The Boko Haram insurgency, one of the longest conflicts in the Lake Chad region, is not a proxy war, hints a recently released study.
Already in its 12th year, the insurgency did not only take a deeper toll on human lives but also caused mass destruction on a vast portion of the Lake Basin region.
From a rag-tag army wielding Dane guns, clubs, and machetes, the Boko Haram fighters had within the last decade transformed to one of the deadliest terror groups in the world. Between 2014 and 2016, the terror group controlled vast territories in northern parts of Borno, Yobe, and Adamawa states, causing the displacement of over two million people.
Yet, a recent report insists that the insurgency is not a proxy war, because “no neighbouring country has provided the group with lethal materiel or given it a sanctuary to train or recruit as payback for, or to otherwise influence, one of the affected country’s actions elsewhere.”
This viewpoint was expressed in a study by Eric G. Berman titled ‘The Management of Lethal Materiel in Conflict Setting: Existing Challenge and Opportunities for European Peace Facilities.’
HumAngle had on Thursday, Sept. 9, published part of the findings of the 44-page report, where the author stated that more local security personnel have died in the ongoing Lake Chad conflict than the troops’ loss recorded by UN Peacekeeping missions since 1947. Berman, a researcher on small arms proliferation and Director at Safeguarding Security Sector Stockpiles (S4) Initiative, said he based his claims on the fatality data obtained from CFR’s Nigeria Security Tracker.
“The Boko Haram insurgency is not an example of a proxy war,” he said in the report, referring to instances where a major power plays a role in a conflict to support one of the warring parties without direct military involvement.
“The answer (to the longevity question) lies in its (Boko Haram) successful attacks against the region’s security forces and seizure of their lethal materiel—both small arms and larger conventional weapon systems.”
According to Berman, “the loss of materiel as a direct consequence of these attacks is substantial.”
In his analysis, most of the weapons used by the insurgents, both Boko Haram and the Islamic State West Africa Province (ISWAP), were from abandoned arsenals of invaded military bases.
“A gun truck, fitted with a machine gun will frequently transport several tins of linked cartridges totalling hundreds of rounds of ammunition,” he said.
“A soldier may carry at least two or three magazines of 20 or 30 bullets each on his or her person. When a base is overrun, crew-served weaponry such as machine guns, mortars and towed, as well as self-propelled artillery will frequently be left behind, as will thin-skinned and armoured vehicles.”
Though Berman did not rule out the possibility of terrorists buying some of their weapons from the black market, he insisted that a larger chunk of their illegal arsenal comes from within the borders of the Lake Chad Basin countries.
“Contingent-owned equipment (COE) secured through seizure from regional security forces likely dwarfs materiel received through other procurement channels,” the report said.
“There are many ways in which armed groups obtain weapons and ammunition. Arms are reported to have arrived in Nigeria from regional conflicts via the black market. Local artisans are also a source for lethal materiel as are corrupt soldiers. And Boko Haram reportedly has some capacity to produce lethal materiel on its own, such as rockets.”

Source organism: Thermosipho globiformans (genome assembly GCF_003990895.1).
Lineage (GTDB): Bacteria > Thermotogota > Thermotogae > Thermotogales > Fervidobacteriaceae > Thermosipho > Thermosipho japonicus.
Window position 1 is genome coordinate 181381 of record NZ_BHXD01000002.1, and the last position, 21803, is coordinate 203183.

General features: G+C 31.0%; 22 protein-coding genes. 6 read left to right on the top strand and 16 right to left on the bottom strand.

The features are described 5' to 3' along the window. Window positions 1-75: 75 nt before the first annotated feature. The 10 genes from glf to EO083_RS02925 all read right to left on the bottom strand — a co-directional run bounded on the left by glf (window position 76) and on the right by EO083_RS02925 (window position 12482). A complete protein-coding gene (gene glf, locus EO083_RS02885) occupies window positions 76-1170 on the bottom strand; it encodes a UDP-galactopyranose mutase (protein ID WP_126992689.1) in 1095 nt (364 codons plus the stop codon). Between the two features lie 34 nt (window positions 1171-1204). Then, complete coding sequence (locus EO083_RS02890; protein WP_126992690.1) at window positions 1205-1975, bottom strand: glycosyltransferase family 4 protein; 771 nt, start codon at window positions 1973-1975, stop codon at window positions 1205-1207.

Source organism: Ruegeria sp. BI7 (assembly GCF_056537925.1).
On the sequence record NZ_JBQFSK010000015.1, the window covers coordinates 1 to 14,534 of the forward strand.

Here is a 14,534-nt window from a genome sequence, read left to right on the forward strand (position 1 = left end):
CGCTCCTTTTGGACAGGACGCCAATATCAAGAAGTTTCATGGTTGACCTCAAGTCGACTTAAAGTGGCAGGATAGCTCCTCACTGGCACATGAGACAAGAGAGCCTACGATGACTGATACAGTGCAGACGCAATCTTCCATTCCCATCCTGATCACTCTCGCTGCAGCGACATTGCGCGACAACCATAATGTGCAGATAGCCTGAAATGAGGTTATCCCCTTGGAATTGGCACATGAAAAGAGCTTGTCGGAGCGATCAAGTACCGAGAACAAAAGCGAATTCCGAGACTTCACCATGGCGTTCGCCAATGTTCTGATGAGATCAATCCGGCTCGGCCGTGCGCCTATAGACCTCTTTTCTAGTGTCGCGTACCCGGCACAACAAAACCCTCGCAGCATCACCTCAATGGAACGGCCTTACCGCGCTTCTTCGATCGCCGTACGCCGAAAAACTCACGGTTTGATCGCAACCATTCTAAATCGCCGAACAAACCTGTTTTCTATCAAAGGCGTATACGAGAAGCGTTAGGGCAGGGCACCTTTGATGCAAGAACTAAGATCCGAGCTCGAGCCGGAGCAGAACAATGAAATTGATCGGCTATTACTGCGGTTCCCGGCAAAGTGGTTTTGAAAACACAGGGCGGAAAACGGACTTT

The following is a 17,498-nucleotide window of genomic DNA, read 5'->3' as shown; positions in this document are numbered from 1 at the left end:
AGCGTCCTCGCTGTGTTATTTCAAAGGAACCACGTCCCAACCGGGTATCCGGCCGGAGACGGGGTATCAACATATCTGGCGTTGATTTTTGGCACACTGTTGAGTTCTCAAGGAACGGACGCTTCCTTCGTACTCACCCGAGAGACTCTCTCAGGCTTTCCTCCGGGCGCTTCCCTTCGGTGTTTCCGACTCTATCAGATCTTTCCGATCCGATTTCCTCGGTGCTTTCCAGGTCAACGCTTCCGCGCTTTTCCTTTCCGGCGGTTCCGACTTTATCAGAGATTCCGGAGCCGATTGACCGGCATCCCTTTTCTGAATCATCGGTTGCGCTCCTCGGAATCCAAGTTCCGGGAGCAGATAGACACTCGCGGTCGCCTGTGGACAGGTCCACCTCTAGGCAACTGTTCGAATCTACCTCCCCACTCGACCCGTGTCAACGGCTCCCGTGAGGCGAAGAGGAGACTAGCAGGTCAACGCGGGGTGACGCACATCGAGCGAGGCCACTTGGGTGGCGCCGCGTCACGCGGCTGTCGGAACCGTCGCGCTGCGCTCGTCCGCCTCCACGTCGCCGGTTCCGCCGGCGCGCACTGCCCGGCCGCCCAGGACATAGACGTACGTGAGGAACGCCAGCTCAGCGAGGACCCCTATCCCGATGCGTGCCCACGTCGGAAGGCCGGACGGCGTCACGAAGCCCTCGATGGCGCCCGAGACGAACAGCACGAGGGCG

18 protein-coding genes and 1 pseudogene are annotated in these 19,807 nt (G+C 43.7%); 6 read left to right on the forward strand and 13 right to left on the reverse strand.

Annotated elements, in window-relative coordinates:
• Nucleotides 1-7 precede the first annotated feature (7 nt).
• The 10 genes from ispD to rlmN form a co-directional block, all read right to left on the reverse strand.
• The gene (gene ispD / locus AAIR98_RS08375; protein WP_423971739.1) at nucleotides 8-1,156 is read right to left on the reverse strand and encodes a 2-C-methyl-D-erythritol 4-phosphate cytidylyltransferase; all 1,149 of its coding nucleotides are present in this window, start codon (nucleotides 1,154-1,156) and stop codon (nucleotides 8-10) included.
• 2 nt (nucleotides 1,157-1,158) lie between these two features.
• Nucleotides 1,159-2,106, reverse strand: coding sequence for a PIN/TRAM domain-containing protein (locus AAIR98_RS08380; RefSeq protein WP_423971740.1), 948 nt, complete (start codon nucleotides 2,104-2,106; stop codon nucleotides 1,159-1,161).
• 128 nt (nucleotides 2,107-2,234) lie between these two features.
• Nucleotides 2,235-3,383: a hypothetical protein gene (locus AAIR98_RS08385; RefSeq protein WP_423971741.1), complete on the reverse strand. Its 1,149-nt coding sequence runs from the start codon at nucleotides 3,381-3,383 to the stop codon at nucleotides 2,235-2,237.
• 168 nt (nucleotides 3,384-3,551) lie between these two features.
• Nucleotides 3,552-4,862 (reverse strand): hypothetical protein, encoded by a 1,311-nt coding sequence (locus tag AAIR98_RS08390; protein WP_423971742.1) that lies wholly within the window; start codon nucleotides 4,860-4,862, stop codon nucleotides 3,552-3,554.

“Anecdotal information suggests that ISIS has provided numerous services to its province, but that military hardware is not one of them,” Berman insisted.
“In early 2017, however, MNJTF Force Commander Maj-Gen. L. Adeosun acknowledged that most of the equipment that his force recovered from militants originated from military positions the insurgents had themselves attacked.”
“Four years later, the same holds, except the quantity of material held by the insurgents has greatly increased.”
The report also claimed that Boko Haram terrorists used to enrich their war chest with arms and ammunition easily picked from bases fled by Nigerian troops.
“Sometimes troops will leave a base in advance of an imminent or perceived attack. They may do so pursuant to direct orders or in keeping with tactical considerations,” it explained.
“Sometimes substantial quantities of weaponry kept at the base as reserves can be taken with the departing forces. Other times that which cannot be taken is destroyed or made unusable. Often, however, the materiel falls into enemy hands. Logistical constraints or poor planning can also play a part: militants recovered military vehicles that soldiers had to abandon when they ran out of fuel.”
S4’s data set “documents more than 500 incidents since 1 January 2015 in which security forces have reportedly come under attack from one of the two main Boko Haram factions [out of which] more than 100 of the recorded attacks can be described as significant in terms of losses of materiel.”
According to Berman, the study was carried out in the light of the recent establishment of the European Peace Facility (EPF) to identify “mechanisms and initiatives that the European Union (EU)—and others—can use to help secure lethal materiel and reduce the risk of its diversion or misuse.”
The report is organised into three parts focusing on the challenges facing security personnel and materiel in the Lake Chad Basin region, the larger continental and global context of challenges to Peace Support Operations, and existing regional arms control frameworks.
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